Haskell Weekly


Issue 313 2022-04-28

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Welcome to another issue of Haskell Weekly! Haskell is a safe, purely functional programming language with a fast, concurrent runtime. This is a weekly summary of what’s going on in its community.


  • Building a bulletin board using twain and friends by Gil Mizrahi

    It’ll be so simple that we won’t even use a database, but hopefully it’ll provide enough information on twain that you can continue it yourselves if you’d like.

  • Calligraphy tutorial by Jonas Carpay

    Today, I released calligraphy, a Haskell call graph/source code visualizer. In this post, I’ll walk you through how to actually use it.

  • Free monads in the real world by Arnau Abella

    In this post, we have introduced free monads and how they can be used to implement embedded domain specific languages.

  • Generalizing Folds in Haskell by Danila Fedorin

    Have you encountered Haskell’s foldr function? Did you know that you can use it to express any function on a list?

  • The Hidden Dangers of Haskell’s Ratio Type by Neil Mayhew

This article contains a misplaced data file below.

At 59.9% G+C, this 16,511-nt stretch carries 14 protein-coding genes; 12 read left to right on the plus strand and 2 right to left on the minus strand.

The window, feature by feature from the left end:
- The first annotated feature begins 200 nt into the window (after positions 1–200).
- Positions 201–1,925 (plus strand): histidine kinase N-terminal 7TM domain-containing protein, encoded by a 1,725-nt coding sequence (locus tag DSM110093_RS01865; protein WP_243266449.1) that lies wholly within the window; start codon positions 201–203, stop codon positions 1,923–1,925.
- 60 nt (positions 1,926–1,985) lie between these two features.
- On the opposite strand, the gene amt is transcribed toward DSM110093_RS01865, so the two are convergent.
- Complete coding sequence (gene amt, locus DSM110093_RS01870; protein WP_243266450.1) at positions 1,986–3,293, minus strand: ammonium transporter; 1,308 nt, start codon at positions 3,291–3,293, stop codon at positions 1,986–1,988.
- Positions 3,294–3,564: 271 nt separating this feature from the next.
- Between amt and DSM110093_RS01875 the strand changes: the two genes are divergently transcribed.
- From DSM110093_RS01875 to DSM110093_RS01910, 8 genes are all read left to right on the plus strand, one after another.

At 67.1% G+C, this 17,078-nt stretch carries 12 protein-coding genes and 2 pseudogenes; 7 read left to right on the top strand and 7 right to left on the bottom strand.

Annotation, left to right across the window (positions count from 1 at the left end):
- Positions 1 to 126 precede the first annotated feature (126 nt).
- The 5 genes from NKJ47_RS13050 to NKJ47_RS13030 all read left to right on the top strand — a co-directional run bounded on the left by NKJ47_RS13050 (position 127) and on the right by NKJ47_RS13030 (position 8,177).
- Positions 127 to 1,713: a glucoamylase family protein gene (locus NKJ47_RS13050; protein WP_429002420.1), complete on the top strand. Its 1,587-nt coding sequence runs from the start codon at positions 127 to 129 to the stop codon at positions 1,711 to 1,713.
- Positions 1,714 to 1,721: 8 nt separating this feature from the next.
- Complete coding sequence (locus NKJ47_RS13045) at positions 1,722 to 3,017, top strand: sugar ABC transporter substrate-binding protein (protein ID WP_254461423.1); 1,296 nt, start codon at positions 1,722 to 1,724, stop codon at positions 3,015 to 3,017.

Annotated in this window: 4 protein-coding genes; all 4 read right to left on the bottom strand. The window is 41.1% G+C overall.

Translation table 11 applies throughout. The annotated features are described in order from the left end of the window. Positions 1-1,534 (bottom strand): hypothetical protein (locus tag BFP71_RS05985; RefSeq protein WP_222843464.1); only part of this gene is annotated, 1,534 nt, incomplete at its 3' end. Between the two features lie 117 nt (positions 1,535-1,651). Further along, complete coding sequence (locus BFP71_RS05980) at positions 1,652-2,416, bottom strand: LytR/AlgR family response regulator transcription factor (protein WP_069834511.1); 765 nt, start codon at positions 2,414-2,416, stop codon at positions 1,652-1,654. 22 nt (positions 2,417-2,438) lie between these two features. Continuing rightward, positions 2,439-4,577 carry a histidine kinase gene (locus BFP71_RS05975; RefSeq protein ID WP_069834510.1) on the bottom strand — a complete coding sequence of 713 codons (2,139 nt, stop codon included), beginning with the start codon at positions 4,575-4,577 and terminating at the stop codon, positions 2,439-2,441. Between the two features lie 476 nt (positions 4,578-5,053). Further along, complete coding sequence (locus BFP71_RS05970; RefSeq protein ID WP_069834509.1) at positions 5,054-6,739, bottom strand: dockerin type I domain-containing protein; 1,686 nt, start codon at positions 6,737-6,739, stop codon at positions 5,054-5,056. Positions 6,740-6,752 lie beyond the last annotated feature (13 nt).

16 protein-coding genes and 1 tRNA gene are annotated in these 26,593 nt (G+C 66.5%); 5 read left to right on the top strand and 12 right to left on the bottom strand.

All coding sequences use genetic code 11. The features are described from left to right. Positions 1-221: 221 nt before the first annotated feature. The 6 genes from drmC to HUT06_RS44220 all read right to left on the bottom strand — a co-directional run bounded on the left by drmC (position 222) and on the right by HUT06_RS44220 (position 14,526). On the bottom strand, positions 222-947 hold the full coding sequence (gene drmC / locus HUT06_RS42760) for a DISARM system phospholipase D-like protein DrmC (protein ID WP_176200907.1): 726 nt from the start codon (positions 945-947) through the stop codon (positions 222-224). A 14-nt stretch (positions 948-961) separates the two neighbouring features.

It’s tempting to use Ratio with a fixed-width type like Int because Int is much faster than Integer. However, let’s see what can happen if you do this.

  • Introduction to Haskell Typeclasses by Gints Dreimanis

    To sum two members of the same type in Haskell via +, their type needs to have an instance of the Num typeclass. But what’s a typeclass, and what’s an instance of a typeclass? Read further to find the answers.

  • Let’s Program a Calculus Student by Iago Leal de Freitas

    At first sight this may seem too monumental of a task for a mere exposition. But what if I told you that if we restrict ourselves to derivatives, it takes about a hundred lines of code?

  • So Long Surrogates: How we moved to UTF-8 in Haskell by Paul Brinkmeier

    In this post we will illustrate the challenges we encountered implementing UTF-8 support in alfred-margaret and also give some insights into how we optimized our Haskell code for maximal performance.


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In brief

  • On Commenting Code by Michael Peyton Jones

    Programmers like to go on about how you should or should not comment your code. This is my contribution.

  • Traverse: Fully Generalized Loops by Monday Morning Haskell

    Today for our last article of for-loops month, we’ll look at the final generalization of this idea: the traverse function.

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